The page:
Sunday, February 27, 2011

Never too old to head bang

Last night I checked another item off my bucket list and, until I met my new son-in-law, would never have had it on my list at all. The item: attend Heavy Metal Band Concert.  Perhaps "attend" is the wrong word--too sedate when you consider that the sound blasts your eardrums (thank goodness for earplugs), vibrates your sternum and "melts your face." That last cool quote from Dave himself. 

It was a lot of fun, kind of like Halloween. We picked out our outfits to 'blend in" with the crowd, but were a bit shy on tatoos, piercings and accessory chains and at least 30 years too old.  Next time we'll know better.  Here we are -- oh so heavy.
Right on!
Sporting Deathalizer tees
Smoke machine added the hazy look

Bonus between bands: go-go girls!

Deathalizer, the band

Heart doctor by day--death doctor by night

Me to Emmanuel, the lead singer: Don't worry about us. You can drop as many F*bombs as you need to... (and he needed to drop a lot) 

Me to Gary: This is the kind of venue you read about in the newspaper know...there's a fire and everyone gets crushed rushing to the narrow stairway.

Me to Scott at 2 AM: I can't believe all the people on the street---look  at these crowds--it's crazy.
Scott:  Hey, Dorothy, are you from Kansas? This is called city nightlife. 

Gary to me: I can't remember when the last time we stayed out until 3 AM.
Me: maybe never?

Tuesday, February 22, 2011

The Pleasure of My Company

I was looking through a library rack (old school!) and found a 2003 work of fiction by that "wild and crazy guy" from SNL-- our old pal Mr. Martin. Photo on front of book shows a guy with arms hugging his own body, so how could I go wrong with that?

This book did not disappoint. Our antagonist is Dan, an OCD math whiz (possibly autistic) who sits in a Santa Monica condo, looking out his window....Hmm,  I do that:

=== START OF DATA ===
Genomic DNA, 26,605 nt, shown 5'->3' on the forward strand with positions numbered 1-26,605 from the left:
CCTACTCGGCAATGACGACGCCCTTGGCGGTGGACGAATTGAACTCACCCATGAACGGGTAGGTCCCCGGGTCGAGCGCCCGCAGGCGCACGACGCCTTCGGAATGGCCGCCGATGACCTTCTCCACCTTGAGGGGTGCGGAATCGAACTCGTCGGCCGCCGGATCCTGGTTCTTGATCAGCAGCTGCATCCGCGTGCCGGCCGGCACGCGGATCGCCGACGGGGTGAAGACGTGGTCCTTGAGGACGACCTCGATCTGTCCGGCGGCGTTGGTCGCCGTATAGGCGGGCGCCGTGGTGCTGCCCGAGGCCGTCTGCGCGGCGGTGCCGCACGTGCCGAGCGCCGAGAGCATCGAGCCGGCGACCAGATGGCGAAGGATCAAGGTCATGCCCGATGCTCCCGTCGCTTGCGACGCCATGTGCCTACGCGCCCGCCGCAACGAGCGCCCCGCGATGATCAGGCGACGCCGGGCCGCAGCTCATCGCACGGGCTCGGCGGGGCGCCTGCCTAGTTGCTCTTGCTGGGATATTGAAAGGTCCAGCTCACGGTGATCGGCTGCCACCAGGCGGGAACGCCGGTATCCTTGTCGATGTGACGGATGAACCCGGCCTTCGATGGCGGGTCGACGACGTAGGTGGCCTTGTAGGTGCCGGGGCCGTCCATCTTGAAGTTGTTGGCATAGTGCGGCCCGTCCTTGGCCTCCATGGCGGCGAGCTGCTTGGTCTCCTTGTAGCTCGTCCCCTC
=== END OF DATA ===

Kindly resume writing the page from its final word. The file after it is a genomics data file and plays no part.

Dan can walk to a particular pharmacy, only if no curbs mar his trip. His plan is to cross his road at a spot that has a carport path on his right, facing a matching carport path across said road. A six inch curb is truly six yards high in Dan's world.  I, too, know many hours a day in Fort NJBookwoman, so  I can say "Hurrah" to Dan's valiant contacts with a non-nurturing world. I do cross my Fort's boundary daily with a sashay down my long carport path to pick up mail.

But Dan still has many wondrous actions and things to talk about, such as this:
Dan is on a TV criminal show about a killing in his building.

or this:
A company that cooks up yummy fruit pastry starts a campaign that Dan wins, as Most Normal Guy in this happy country of ours.

or this:
Dan waits for Clarissa, his psychologist in training who visits on Fridays and has a baby boy.

or this:
Dan has fantasy thoughts about a foxy lady who is usually across from his brick building, lounging against a fancy black car and talking to guys and gals who want to own a condo. This lady has a Montblanc and says "Sign now", but Dan just longs for this lady to look up at his window and grin at him.

Hmm again...Is it unusual that I can sight similar signs on my own road and a black car:

But I spy no man who works for an organization on that sign. (Nor do I long for such a man!)

and finally Dan's big crisis:
Dan's Grandma stops living and Dan wants to go to visit and honor his granny. Clarissa and baby son will go, too. Can Dan do it? No, too many things to worry about, but Dan wants to try so hard. So our autistic pal thinks and says "I'll go but won't say words that contain this particular part of ABCs and I will focus on this task and won't worry about all things which normally limit my world."

TA DA! Dan did it!

Stop, you say! You know what is amiss.

OK. Finis.

Whew, I'm exhausted. Did you figure it out? Or did you worry I had started drinking in the morning or toking in the afternoon? 

Look again at this crazy post---no e's! (although i cheated a tiny bit with the title of the post)

Steve Martin's The Pleasure of My Company is a very funny and touching novel and  commentary on modern life, love and loneliness. The narrator and hero is Daniel Pecan Cambridge, who travels all the way to Texas despite his myriad phobias by focusing on a game of speaking without using any words that have the letter E in them.  Along the way he learns to reclaim his life.

Before you say I have way too much time on my hands, consider this as an exercise in preventive Alzheimer's. You know, learn a new language, do crossword puzzles, keep the brain active in new ways. Speak (or write) without e's! You may want to try it, but give yourself a break and begin with an easier vowel: U would be a good choice and writing is definitely easier than speaking!